Whenever I visit my parents at their home in Carmel, I often go out of my way to walk past this extraordinary Carmel cottage compound. I’ve been doing it for years, walking, lingering, dreaming. If I could choose the quintessential Carmel cottage lifestyle, this would be it.
Sitting on more than a half acre, the property is lined by Monterey Cypress. Roses tumble over grapestake fences and arbors. Crunchy pebble pathways wind through fountains and fireplaces. Green shutters. Carmel stone walls. A peek of bay. Fairytales.
For years I have peeked through the fences and looked up the drive, fantasizing what may lay within. Last week, on another of a countless walk-bys, I couldn’t believe what I saw: a For Sale sign.
As a “professional” Lookiloo, I’ve talked to a number of people who have told me their stories of home — of how they had always walked by a favorite property, dreamed that if it ever went on the market they would buy it, and indeed, they did. Ah, dreams fulfilled.
But with this Carmel compound — and a pricetag over more than $5 million — I had to keep walking by. But being a “professional” Lookiloo also has its privileges. I called Sotheby’s Realtor Steve LaVaute, and asked for a private tour.
“See you in 10 minutes,” he said.
And so, after years of just imagining what lay inside, I walked through the door of the main house — a 2,100 square-foot structure that was actually the caretaker’s house on a much larger property that was subdivided years ago.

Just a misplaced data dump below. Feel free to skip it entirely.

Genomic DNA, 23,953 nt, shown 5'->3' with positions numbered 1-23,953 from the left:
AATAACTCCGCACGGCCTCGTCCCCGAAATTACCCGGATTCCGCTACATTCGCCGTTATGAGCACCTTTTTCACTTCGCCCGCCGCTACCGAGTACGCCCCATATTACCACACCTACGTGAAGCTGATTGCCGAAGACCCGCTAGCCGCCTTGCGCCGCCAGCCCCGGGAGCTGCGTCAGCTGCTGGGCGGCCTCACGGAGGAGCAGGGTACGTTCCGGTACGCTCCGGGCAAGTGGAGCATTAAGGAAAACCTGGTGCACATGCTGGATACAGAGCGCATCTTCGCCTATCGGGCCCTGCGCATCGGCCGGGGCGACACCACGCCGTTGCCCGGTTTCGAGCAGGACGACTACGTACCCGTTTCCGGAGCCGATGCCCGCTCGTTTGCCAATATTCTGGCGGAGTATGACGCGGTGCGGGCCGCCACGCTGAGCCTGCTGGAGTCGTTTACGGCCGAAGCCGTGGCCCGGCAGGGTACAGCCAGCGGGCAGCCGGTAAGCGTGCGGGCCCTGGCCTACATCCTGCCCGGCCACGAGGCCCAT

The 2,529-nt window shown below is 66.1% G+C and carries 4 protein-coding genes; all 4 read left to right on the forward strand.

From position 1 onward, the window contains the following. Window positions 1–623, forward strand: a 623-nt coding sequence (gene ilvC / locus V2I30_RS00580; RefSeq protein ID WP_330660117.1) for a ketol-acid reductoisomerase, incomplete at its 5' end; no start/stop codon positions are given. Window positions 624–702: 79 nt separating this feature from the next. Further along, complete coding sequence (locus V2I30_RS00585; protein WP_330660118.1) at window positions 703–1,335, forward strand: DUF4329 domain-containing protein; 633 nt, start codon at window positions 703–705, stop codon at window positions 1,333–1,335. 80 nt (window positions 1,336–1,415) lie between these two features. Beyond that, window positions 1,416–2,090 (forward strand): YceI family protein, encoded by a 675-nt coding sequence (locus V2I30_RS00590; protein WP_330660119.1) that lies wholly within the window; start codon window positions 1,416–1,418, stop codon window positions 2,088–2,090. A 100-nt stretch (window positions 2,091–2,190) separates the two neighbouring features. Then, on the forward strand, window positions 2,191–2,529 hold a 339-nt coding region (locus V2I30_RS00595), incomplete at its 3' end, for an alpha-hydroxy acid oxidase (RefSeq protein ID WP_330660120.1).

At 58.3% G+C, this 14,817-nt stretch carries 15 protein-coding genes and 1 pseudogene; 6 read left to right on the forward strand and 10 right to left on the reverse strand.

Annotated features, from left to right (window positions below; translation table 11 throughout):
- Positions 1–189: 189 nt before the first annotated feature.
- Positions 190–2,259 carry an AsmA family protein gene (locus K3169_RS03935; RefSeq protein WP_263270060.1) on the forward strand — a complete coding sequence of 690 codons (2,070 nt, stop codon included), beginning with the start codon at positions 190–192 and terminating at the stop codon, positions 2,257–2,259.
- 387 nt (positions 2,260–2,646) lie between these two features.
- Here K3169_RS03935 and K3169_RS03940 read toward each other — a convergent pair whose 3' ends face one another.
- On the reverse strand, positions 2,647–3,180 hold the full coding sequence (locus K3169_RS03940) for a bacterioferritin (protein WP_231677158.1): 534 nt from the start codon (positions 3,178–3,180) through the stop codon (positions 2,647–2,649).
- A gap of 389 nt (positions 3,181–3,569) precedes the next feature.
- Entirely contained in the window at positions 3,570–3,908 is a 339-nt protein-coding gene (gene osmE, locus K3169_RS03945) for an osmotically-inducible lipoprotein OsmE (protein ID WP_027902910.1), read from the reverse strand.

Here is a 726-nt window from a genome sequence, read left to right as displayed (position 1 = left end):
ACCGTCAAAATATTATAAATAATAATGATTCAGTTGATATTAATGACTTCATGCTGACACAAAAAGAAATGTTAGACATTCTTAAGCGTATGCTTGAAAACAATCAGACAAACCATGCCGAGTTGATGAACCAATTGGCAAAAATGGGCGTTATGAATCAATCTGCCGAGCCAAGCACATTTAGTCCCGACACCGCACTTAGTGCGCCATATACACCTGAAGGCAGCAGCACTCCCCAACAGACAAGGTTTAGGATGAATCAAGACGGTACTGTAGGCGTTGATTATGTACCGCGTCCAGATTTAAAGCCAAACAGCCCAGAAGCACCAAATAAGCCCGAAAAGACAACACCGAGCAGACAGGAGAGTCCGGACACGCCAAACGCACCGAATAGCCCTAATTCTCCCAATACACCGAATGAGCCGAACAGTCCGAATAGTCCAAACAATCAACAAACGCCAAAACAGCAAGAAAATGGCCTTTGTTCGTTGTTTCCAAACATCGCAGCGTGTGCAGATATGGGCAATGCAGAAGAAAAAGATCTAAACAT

What struck me was how authentic this cottage — that looked to have been built in the 1920s — had remained. The footprint appeared to have been unchanged. The living room was small with French doors to a courtyard. A charming limestone fireplace remained as the focal point. The kitchen was as small as a butler’s pantry and the eating area not much bigger. A narrow, steep staircase led to two small bedrooms upstairs with a separate bath. It’s amazing that the house hasn’t suffered a massive addition. There is no gigantic master suite with a walk-in closet or expanded kitchen with double ovens.
It is, in every way, a classic Carmel cottage. It is surrounded by beautiful gardens — that take $1,500 a month to maintain, LaVaute told me — and seven separate sitting areas tucked in here and there. A separate, smaller cottage on the property is a studio guest suite, also with a stone fireplace.
And, hidden behind the wall of the guest house is what LaVaute calls a “secret dining room.” It’s a complete surprise, separated from the main house as it is. An open door revealed the space to be dark as a wine cellar, with stained concrete floors and a crystal chandelier, dimmed. A long, wooden refectory table is set for ten with candelabras fit for Liberace’s piano. “It’s for catered affairs,” LaVaute said.
In some ways, the whole place made me think of Marie Antoinette, and though she lived in splendor at Versaille, she had a peasant’s cottage built for her on the grounds. I wonder if it felt a little like this.
If you have $5 million to spend, email Steve at firstname.lastname@example.org.
Here’s another fantasy house of mine:
Manderley Revisited in LaSelva Beach
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